HERZEN, ALEXANDERearly life and work
herzen's break with the west
herzen as journalist and memorist
HERZEN, ALEXANDER (1812–1870), Russian writer and political thinker.
In the early 1840s Alexander Ivanovich Herzen was a leading member of the Westernizer group, which claimed, against the so-called Slavophiles, that Russia's historical evolution could not be understood apart from western European politics and culture. Among the Westernizers Herzen stood not with the moderate or reformist faction, but with the radicals—Vissarion Belinsky (1811–1848) and Mikhail Bakunin (1814–1876)—who demanded that sweeping social as well as political changes be instituted in Russia for justice's sake. Herzen's impassioned advocacy of the peasant land commune as the foundation of the future society subsequently earned him the reputation as the "father of Russian socialism."
Born in Moscow on 6 April (25 March, old style) 1812, the son of a wealthy and culturally sophisticated serf-owner, Herzen was the beneficiary of a superb domestic education. In his memoirs, My Past and Thoughts (1852–1868), he attributed his moral awakening at the age of fourteen to the hanging of the Decembrists, the palace conspirators who in 1825 sought to abolish serfdom and introduce Western-style government in Russia. In 1827, with his close friend Nikolai Ogarev (1813–1877), he swore an oath of faithfulness to the Decembrists' cause. By the early 1830s Herzen had become an adept of French socialism, an admirer of Claude-Henri de Saint-Simon's socialist feminism, and a believer in the imminent dawning of a new age of history, a "new Christianity." For his views Herzen was arrested in 1834. He served two years of exile in Vyatka province and three years in Vladimir province. For subversive remarks made in his correspondence he was rearrested and sent to Novgorod for 1841 and 1842. These troubles with the Russian authorities imparted to his views in the Westernizer–Slavophile controversy a certain intransigence.
In two key essays, Dilettantism in Science (1843) and Letters on the Study of Nature (1845–1846), Herzen laid out his philosophy of history. He argued that the European past may be divided into three stages: antiquity, a period during which people experienced joy and suffering directly, without the intermediacy of an intellectual system that could "explain" those sensations; Christianity, a period during which human life was experienced through the prism of religious and other idealist belief systems; and the contemporary period, during which materialist scholars had finally rejected the twin tyrannies of religion and abstract belief. In Dilettantism and Scholarship Herzen warned against the Mandarin contemplativism of Right Hegelians, who had contented themselves with the dictum: "All that is real is rational, and all that is rational is real." In Letters on the Study of Nature Herzen's hero was the English philosopher Francis Bacon (1561–1626), who "destroyed in the eyes of thinking people the old metaphysics." Taken together, both works constituted a battle cry against the Slavophiles, who, in Herzen's opinion, wanted to freeze Russian development in the idealist (read: religious) stage. These essays were also a challenge to the moderate Westernizers: in 1846 they precipitated a personal break with the historian Timofei Granovsky (1813–1855), who could not countenance Herzen's atheism.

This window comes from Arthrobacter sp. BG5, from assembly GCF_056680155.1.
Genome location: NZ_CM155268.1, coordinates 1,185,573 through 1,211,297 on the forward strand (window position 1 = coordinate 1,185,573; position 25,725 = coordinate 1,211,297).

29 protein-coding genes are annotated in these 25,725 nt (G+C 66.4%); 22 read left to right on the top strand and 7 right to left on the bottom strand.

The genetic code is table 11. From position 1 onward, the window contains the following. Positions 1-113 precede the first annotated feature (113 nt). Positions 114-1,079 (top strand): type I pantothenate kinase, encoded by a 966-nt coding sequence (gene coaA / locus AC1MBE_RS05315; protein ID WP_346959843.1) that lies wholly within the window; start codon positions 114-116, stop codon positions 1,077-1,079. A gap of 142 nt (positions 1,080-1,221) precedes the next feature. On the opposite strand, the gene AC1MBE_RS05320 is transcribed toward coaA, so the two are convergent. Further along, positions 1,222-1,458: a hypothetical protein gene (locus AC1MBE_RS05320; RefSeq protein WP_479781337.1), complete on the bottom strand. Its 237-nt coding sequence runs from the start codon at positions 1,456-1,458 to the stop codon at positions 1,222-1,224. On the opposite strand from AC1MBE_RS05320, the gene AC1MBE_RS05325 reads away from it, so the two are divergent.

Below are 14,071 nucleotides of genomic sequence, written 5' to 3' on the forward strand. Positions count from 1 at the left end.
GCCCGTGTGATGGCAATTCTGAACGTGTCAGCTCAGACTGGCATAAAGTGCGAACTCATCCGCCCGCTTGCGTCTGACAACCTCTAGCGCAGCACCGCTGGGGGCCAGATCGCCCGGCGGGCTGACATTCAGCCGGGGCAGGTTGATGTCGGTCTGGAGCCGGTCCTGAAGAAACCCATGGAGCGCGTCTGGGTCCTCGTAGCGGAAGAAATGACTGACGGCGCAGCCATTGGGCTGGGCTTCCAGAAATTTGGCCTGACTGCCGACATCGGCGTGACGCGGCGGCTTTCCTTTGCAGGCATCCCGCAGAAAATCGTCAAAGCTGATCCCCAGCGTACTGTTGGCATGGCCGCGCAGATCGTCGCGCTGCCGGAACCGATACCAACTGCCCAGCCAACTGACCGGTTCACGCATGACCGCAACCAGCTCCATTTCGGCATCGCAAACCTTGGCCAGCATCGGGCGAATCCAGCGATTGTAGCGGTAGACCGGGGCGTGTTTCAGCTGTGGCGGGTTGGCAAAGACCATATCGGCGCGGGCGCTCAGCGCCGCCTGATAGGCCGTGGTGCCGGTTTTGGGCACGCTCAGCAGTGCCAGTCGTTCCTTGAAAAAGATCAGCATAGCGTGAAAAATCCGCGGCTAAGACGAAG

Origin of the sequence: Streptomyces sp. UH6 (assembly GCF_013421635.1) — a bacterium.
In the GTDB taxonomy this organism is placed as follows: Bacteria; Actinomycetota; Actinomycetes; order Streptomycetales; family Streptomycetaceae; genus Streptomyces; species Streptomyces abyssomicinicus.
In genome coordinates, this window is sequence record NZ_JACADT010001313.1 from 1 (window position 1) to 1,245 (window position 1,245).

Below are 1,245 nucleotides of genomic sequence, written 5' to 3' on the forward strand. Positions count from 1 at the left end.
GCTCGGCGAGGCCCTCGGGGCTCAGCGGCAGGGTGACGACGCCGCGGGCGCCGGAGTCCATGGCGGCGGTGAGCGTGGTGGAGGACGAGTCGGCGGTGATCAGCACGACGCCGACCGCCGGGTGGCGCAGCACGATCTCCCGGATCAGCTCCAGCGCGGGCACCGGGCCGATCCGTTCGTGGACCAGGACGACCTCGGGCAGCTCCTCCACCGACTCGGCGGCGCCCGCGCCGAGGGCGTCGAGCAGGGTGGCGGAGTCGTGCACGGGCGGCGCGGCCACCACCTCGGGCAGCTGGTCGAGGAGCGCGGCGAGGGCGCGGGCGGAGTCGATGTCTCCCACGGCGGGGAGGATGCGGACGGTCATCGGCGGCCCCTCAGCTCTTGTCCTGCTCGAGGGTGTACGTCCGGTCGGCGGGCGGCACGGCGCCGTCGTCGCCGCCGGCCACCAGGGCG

In 1847 Herzen and his young family left Russia for western Europe. He would never return to his native land. Between 1847 and 1851 Herzen reevaluated his views on the relationship between western Europe and Russia; he also articulated the principles of the agrarian socialism that made his name in radical circles.